The Jets may have a new general manager, but their aggressive ways of trading up the draft board may not be over. According to Ian Rapoport of NFL.com, the Jets have expressed interest in moving up for a specific receiver they covet.
With 12 picks at their disposal, the Jets certainly have the horses to make such a move, but they must still be mindful of how they are maximizing value. Even if they are able to trade up and land Odell Beckham Jr., is he really that much better than Marqise Lee or Brandin Cooks?
Even if all of the receiver are gone, they could still take a chance on one of the top cornerbacks or tight ends.
There is no harm in expressing interest at this point, but the Jets must be careful to over throw away their picks simply because they have them to spend.
Still Active in the Quarterback Market?
The Jets have a respectable quarterback depth chart between Geno Smith and Michael Vick, but that does not rule out a quarterback in the first round of the draft.
According to Rapoport, the Jets have maintained contact with some of the first-round quarterbacks, signaling that drafting one is not out of the question:
Interesting to hear #Jets keeping in regular contact with QBs slated to go in the first round. Maybe in case one falls. Maybe serious at 18— Ian Rapoport (@RapSheet) May 6, 2014
This is likely just a case of the Jets covering their bases in case one or more of them makes an unexpected tumble down the draft board. After all, for as many needs as they have, finding a franchise quarterback trumps all of their needs even with Smith and Vick on the roster.
Jets Enamored With Justin Gilbert?
The Jets may have expressed interest in offensive players, but that does not rule out a cornerback in the first round. Top cornerback prospect Justin Gilbert has spoken of how highly the Jets think of him:
Words spoken to prospects behind closed doors should hardly be taken as promises, but this as least signifies that cornerback is not out of the question in Round 1. If the Jets abstain from trading up and Gilbert or another top cornerback slips down the board, there is a good chance the Jets would take them to solidify their secondary once and for all.
Round 1, Pick 18: Brandin Cooks, WR, Oregon State
Assuming the Jets stay put, the Jets will have a chance to draft one of the "second tier" of wide receivers—who they select will depend on how the first 17 picks play out.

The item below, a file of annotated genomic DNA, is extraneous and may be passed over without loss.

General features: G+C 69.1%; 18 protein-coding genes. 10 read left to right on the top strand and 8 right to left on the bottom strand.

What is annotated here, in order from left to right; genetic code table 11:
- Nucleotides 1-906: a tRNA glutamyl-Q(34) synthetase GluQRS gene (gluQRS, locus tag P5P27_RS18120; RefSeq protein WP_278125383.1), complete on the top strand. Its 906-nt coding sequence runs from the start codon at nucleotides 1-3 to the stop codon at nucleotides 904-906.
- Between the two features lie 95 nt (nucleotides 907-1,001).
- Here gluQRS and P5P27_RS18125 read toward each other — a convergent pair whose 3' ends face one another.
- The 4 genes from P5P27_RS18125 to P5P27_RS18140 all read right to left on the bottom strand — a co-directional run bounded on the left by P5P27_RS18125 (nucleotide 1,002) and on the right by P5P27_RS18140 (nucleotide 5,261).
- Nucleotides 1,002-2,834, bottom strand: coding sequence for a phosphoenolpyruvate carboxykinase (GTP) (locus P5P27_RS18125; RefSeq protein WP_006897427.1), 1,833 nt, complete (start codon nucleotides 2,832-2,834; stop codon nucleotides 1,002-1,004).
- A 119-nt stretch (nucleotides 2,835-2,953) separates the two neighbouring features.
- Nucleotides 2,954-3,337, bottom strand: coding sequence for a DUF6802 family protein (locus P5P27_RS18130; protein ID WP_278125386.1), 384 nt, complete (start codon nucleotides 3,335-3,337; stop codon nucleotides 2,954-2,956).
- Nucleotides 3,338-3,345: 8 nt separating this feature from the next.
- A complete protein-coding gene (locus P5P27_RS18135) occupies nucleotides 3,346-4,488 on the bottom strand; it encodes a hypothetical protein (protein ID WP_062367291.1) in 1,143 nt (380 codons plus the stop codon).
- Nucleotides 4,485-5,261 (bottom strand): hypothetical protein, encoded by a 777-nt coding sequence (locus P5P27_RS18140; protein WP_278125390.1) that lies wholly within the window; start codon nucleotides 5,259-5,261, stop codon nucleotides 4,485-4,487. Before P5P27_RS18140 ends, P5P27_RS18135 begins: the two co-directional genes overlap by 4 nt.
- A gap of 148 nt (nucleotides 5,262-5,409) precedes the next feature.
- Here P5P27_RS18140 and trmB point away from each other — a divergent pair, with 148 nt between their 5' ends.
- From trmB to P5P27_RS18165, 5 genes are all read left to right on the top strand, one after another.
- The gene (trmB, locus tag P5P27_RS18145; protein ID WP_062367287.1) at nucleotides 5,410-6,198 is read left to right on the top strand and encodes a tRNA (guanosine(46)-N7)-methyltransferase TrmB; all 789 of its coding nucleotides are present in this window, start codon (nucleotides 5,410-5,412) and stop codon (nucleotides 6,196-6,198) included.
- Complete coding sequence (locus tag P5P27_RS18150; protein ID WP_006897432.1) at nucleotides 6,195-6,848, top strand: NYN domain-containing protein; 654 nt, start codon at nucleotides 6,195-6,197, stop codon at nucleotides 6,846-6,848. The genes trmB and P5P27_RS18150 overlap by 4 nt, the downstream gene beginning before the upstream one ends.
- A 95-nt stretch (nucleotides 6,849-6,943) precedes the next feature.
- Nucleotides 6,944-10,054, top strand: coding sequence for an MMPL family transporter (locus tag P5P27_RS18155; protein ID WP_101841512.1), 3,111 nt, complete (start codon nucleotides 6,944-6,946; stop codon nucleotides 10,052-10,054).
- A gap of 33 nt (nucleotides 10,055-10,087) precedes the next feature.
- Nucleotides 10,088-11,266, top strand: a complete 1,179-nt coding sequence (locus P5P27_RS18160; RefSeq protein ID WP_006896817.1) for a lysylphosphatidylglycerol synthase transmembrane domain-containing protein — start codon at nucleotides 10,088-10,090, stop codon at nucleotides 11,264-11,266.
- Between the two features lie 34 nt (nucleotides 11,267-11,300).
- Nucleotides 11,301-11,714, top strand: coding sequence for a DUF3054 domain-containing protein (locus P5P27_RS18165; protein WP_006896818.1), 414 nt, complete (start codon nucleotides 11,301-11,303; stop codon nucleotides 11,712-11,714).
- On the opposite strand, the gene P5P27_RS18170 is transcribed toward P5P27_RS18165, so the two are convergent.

Brandin Cooks is a bit undersized, but his explosive speed is exactly what the Jets are looking for in their search for a partner for Eric Decker. Cooks can also help out in the return game to provide even more value.
Round 2, Pick 49: Pierre Desir, CB, Lindenwood
With the receiver position taken care of for the time being, attention must now turn to the cornerback position, where the Jets are set to start the injury-prone Dimitri Patterson opposite second-year pro Dee Milliner.
Pierre Desir may come from a small program at Lindenwood, but he has NFL-caliber traits that may allow him to develop into one of the best defensive backs in this class. This pick comes with some risk, but it could pay off big down the line.
Round 3, Pick 80: C.J. Fiedorowicz, TE, Iowa
The Jets just need to take care the hole at tight end before they can enter a true "best player available" mode for the rest of the draft.
C.J. Fiedorowicz can be the solution to what's missing at the Jets' tight end position, which features just one (relatively) proven player in Jeff Cumberland. A true two-way tight end who can block and catch, Fiedorowicz will be able to step in and contribute immediately.
Round 4, Pick 104: Jared Abbrederis, WR, Wisconsin
With all of their top needs taken care of, the Jets need to start cashing in on the depth of this receiver class.
Abbrederis has a smaller-than-ideal frame for an NFL wide receiver, but his route-running is as good as any in this class. Combined with tremendous hands and great flexibility, Abbrederis can be an instant contributor for a depleted Jets receiving corps.